Many of the same operative facts that can give rise to a cause of action for breach of contract may also give rise to causes of action for business torts. See Hill v. Heritage Res., 964 S.W.2d 89, 111 (Tex.App.-El Paso 1997, pet. denied). The concept that contractual obligations arise from an agreement between the parties whereas a tort obligation is imposed by law separate from any contractual undertaking seems evident. However, application of the concept is not so clear cut. See id.; compare also Airborne Freight Corp., Inc. v. C.R. Lee Enters., Inc., 847 S.W.2d 289, 295-96 (Tex.App.-El Paso 1992, pet. denied), with Beneficial Personnel Servs. of Texas, Inc. v. Rey, 927 S.W.2d 157, 167-68 (Tex.App.-El Paso 1996) (vacated pursuant to settlement without reference to the merits). Minimally, any analysis must consider the source of the duty and the nature of the remedy sought to determine the independence of tort claims from their associated contract claims. See generally Formosa Plastics Corp. USA v. Presidio Eng'rs and Contractors, Inc., 960 S.W.2d 41 (Tex.1998) (reviewing distinctions between tort and contract claims). The contractual relationship of the parties can create duties under both contract law and tort law, the “nature of the injury most often determines which duty or duties are breached.” Reed, 711 S.W.2d at 618.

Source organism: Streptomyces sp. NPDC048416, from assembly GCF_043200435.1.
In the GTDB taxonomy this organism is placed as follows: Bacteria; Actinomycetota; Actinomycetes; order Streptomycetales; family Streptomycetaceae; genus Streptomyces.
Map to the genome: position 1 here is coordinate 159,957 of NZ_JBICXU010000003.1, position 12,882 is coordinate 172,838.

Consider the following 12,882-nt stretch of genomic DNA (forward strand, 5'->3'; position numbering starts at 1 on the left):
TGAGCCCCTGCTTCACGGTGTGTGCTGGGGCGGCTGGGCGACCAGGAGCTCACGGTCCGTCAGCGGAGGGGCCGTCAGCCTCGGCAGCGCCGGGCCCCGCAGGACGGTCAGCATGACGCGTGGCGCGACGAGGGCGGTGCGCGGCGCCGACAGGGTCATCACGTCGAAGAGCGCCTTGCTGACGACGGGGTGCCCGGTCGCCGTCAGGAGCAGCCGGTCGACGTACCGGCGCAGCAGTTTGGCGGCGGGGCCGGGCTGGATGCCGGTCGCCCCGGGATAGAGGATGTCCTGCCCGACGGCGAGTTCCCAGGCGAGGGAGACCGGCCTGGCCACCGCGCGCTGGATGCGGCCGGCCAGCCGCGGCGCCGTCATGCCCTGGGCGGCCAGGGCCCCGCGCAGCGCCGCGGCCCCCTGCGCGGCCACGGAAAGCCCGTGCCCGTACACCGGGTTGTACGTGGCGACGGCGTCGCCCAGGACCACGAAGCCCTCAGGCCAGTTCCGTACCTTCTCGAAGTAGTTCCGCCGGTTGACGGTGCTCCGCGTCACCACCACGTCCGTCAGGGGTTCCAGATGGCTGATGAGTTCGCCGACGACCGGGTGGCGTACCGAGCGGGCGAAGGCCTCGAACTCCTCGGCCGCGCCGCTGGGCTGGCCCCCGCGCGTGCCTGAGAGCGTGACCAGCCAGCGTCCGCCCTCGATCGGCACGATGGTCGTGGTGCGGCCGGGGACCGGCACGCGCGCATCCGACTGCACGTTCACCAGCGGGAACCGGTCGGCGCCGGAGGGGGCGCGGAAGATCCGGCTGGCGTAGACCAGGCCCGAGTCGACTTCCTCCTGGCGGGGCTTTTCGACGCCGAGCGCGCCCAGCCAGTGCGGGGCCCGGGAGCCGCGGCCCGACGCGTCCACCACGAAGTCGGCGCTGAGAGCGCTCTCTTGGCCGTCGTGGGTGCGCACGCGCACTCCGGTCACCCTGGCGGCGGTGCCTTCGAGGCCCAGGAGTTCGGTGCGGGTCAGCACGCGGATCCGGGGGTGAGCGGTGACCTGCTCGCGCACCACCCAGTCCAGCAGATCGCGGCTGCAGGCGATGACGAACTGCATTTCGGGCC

Breach of fiduciary duty is a tort. See Brosseau v. Ranzau, 81 S.W.3d 381, 389 (Tex.App.-Beaumont 2002, pet. denied); Douglas v. Aztec Petroleum Corp., 695 S.W.2d 312, 318 (Tex.App.-Tyler 1985, no writ). The acts of a party may breach duties in tort or contract alone or simultaneously in both. Jim Walter Homes, Inc. v. Reed, 711 S.W.2d 617, 618 (Tex.1986). If a defendant's conduct-such as negligently burning down a house-would give rise to liability independent of the fact that a contract exists between the parties, the plaintiff's claim may also sound in tort. Southwestern Bell Tel. Co. v. DeLanney, 809 S.W.2d 493, 494 (Tex.1991). When the only loss or damage is to the subject matter of the contract-such as failing to publish an advertisement as required by a contract-would give rise to liability only because it breaches the parties' agreement, the plaintiff's claim ordinarily sounds only in contract. Id. For example, the duty to pay the legal fees of a beneficiary to a trust for a challenge or interpretation of the trust may be created by contract and enforceable only under its terms. See Creel v. Houston Indus., 124 S.W.3d 742, 753 (Tex.App.-Houston [1st Dist.] 2003, no pet.). Some contracts involve special relationships that may give rise to duties enforceable as torts. Id. n. 1. When the injury is only the economic loss to the subject of a contract itself the action sounds in contract alone. Reed, 711 S.W.2d at 618. We examine the nature of the injury as alleged to determine which duty or duties are breached. Id.; see also Formosa Plastics Corp. USA, 960 S.W.2d at 45.